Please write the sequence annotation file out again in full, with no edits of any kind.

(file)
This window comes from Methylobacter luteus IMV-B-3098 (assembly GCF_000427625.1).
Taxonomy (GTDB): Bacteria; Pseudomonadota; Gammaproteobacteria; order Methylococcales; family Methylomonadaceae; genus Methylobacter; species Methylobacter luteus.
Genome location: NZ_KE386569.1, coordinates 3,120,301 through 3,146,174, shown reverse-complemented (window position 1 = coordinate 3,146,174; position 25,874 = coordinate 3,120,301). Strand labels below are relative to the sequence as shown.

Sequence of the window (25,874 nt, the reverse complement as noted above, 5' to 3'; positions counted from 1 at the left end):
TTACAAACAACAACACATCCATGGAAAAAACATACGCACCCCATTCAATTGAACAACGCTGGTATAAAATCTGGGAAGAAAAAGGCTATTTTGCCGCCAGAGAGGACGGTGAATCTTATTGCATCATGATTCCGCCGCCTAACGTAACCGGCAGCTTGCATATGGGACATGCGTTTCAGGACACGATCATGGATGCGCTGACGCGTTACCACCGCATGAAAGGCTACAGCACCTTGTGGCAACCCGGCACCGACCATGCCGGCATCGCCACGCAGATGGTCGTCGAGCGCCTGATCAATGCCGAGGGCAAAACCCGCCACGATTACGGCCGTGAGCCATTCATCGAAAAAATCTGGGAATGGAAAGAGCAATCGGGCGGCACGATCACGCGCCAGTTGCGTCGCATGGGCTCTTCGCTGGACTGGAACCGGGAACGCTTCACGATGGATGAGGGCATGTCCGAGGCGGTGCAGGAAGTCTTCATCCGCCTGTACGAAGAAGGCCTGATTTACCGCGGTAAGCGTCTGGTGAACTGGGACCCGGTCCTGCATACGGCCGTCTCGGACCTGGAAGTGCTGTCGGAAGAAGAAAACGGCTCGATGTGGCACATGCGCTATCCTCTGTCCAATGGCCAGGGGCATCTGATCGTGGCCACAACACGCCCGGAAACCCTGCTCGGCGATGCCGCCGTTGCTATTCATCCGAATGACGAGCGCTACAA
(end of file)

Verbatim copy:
This window comes from Methylobacter luteus IMV-B-3098 (assembly GCF_000427625.1).
Taxonomy (GTDB): Bacteria; Pseudomonadota; Gammaproteobacteria; order Methylococcales; family Methylomonadaceae; genus Methylobacter; species Methylobacter luteus.
Genome location: NZ_KE386569.1, coordinates 3,120,301 through 3,146,174, shown reverse-complemented (window position 1 = coordinate 3,146,174; position 25,874 = coordinate 3,120,301). Strand labels below are relative to the sequence as shown.

Sequence of the window (25,874 nt, the reverse complement as noted above, 5' to 3'; positions counted from 1 at the left end):
TTACAAACAACAACACATCCATGGAAAAAACATACGCACCCCATTCAATTGAACAACGCTGGTATAAAATCTGGGAAGAAAAAGGCTATTTTGCCGCCAGAGAGGACGGTGAATCTTATTGCATCATGATTCCGCCGCCTAACGTAACCGGCAGCTTGCATATGGGACATGCGTTTCAGGACACGATCATGGATGCGCTGACGCGTTACCACCGCATGAAAGGCTACAGCACCTTGTGGCAACCCGGCACCGACCATGCCGGCATCGCCACGCAGATGGTCGTCGAGCGCCTGATCAATGCCGAGGGCAAAACCCGCCACGATTACGGCCGTGAGCCATTCATCGAAAAAATCTGGGAATGGAAAGAGCAATCGGGCGGCACGATCACGCGCCAGTTGCGTCGCATGGGCTCTTCGCTGGACTGGAACCGGGAACGCTTCACGATGGATGAGGGCATGTCCGAGGCGGTGCAGGAAGTCTTCATCCGCCTGTACGAAGAAGGCCTGATTTACCGCGGTAAGCGTCTGGTGAACTGGGACCCGGTCCTGCATACGGCCGTCTCGGACCTGGAAGTGCTGTCGGAAGAAGAAAACGGCTCGATGTGGCACATGCGCTATCCTCTGTCCAATGGCCAGGGGCATCTGATCGTGGCCACAACACGCCCGGAAACCCTGCTCGGCGATGCCGCCGTTGCTATTCATCCGAATGACGAGCGCTACAA